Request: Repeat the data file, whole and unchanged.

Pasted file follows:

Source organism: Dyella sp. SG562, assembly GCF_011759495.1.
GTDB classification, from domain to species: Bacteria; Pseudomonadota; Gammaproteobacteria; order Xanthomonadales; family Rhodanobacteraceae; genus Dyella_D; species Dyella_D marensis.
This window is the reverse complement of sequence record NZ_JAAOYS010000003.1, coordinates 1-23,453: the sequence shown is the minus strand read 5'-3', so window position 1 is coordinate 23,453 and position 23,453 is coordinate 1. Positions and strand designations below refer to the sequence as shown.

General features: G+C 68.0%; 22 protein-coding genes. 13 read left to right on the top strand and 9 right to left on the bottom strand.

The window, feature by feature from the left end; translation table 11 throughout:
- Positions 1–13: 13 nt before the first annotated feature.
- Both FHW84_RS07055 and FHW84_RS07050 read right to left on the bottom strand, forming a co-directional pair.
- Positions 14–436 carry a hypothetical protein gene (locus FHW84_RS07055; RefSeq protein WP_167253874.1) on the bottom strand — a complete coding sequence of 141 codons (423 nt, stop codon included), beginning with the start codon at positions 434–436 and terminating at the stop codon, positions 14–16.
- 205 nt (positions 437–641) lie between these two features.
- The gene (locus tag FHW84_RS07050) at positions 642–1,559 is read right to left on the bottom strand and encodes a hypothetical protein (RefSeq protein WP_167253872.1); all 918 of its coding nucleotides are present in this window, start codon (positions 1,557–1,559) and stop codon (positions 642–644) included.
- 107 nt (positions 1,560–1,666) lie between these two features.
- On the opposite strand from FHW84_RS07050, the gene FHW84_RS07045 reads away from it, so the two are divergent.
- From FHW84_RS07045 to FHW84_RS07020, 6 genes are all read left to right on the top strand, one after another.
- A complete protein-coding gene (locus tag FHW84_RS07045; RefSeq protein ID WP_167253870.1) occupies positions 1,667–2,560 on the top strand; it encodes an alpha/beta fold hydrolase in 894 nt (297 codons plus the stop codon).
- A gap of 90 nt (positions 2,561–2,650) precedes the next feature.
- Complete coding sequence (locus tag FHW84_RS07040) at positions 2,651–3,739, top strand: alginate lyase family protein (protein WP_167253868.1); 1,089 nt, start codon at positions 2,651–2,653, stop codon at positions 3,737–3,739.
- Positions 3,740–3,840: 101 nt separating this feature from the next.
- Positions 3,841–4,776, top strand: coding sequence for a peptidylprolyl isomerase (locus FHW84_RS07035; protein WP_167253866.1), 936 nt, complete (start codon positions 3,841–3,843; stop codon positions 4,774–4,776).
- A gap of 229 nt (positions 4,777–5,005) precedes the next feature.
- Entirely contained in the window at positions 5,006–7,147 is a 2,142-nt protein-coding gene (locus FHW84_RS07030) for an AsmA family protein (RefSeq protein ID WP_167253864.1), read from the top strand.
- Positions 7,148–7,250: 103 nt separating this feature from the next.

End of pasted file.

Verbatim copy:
Source organism: Dyella sp. SG562, assembly GCF_011759495.1.
GTDB classification, from domain to species: Bacteria; Pseudomonadota; Gammaproteobacteria; order Xanthomonadales; family Rhodanobacteraceae; genus Dyella_D; species Dyella_D marensis.
This window is the reverse complement of sequence record NZ_JAAOYS010000003.1, coordinates 1-23,453: the sequence shown is the minus strand read 5'-3', so window position 1 is coordinate 23,453 and position 23,453 is coordinate 1. Positions and strand designations below refer to the sequence as shown.

General features: G+C 68.0%; 22 protein-coding genes. 13 read left to right on the top strand and 9 right to left on the bottom strand.

The window, feature by feature from the left end; translation table 11 throughout:
- Positions 1–13: 13 nt before the first annotated feature.
- Both FHW84_RS07055 and FHW84_RS07050 read right to left on the bottom strand, forming a co-directional pair.
- Positions 14–436 carry a hypothetical protein gene (locus FHW84_RS07055; RefSeq protein WP_167253874.1) on the bottom strand — a complete coding sequence of 141 codons (423 nt, stop codon included), beginning with the start codon at positions 434–436 and terminating at the stop codon, positions 14–16.
- 205 nt (positions 437–641) lie between these two features.
- The gene (locus tag FHW84_RS07050) at positions 642–1,559 is read right to left on the bottom strand and encodes a hypothetical protein (RefSeq protein WP_167253872.1); all 918 of its coding nucleotides are present in this window, start codon (positions 1,557–1,559) and stop codon (positions 642–644) included.
- 107 nt (positions 1,560–1,666) lie between these two features.
- On the opposite strand from FHW84_RS07050, the gene FHW84_RS07045 reads away from it, so the two are divergent.
- From FHW84_RS07045 to FHW84_RS07020, 6 genes are all read left to right on the top strand, one after another.
- A complete protein-coding gene (locus tag FHW84_RS07045; RefSeq protein ID WP_167253870.1) occupies positions 1,667–2,560 on the top strand; it encodes an alpha/beta fold hydrolase in 894 nt (297 codons plus the stop codon).
- A gap of 90 nt (positions 2,561–2,650) precedes the next feature.
- Complete coding sequence (locus tag FHW84_RS07040) at positions 2,651–3,739, top strand: alginate lyase family protein (protein WP_167253868.1); 1,089 nt, start codon at positions 2,651–2,653, stop codon at positions 3,737–3,739.
- Positions 3,740–3,840: 101 nt separating this feature from the next.
- Positions 3,841–4,776, top strand: coding sequence for a peptidylprolyl isomerase (locus FHW84_RS07035; protein WP_167253866.1), 936 nt, complete (start codon positions 3,841–3,843; stop codon positions 4,774–4,776).
- A gap of 229 nt (positions 4,777–5,005) precedes the next feature.
- Entirely contained in the window at positions 5,006–7,147 is a 2,142-nt protein-coding gene (locus FHW84_RS07030) for an AsmA family protein (RefSeq protein ID WP_167253864.1), read from the top strand.
- Positions 7,148–7,250: 103 nt separating this feature from the next.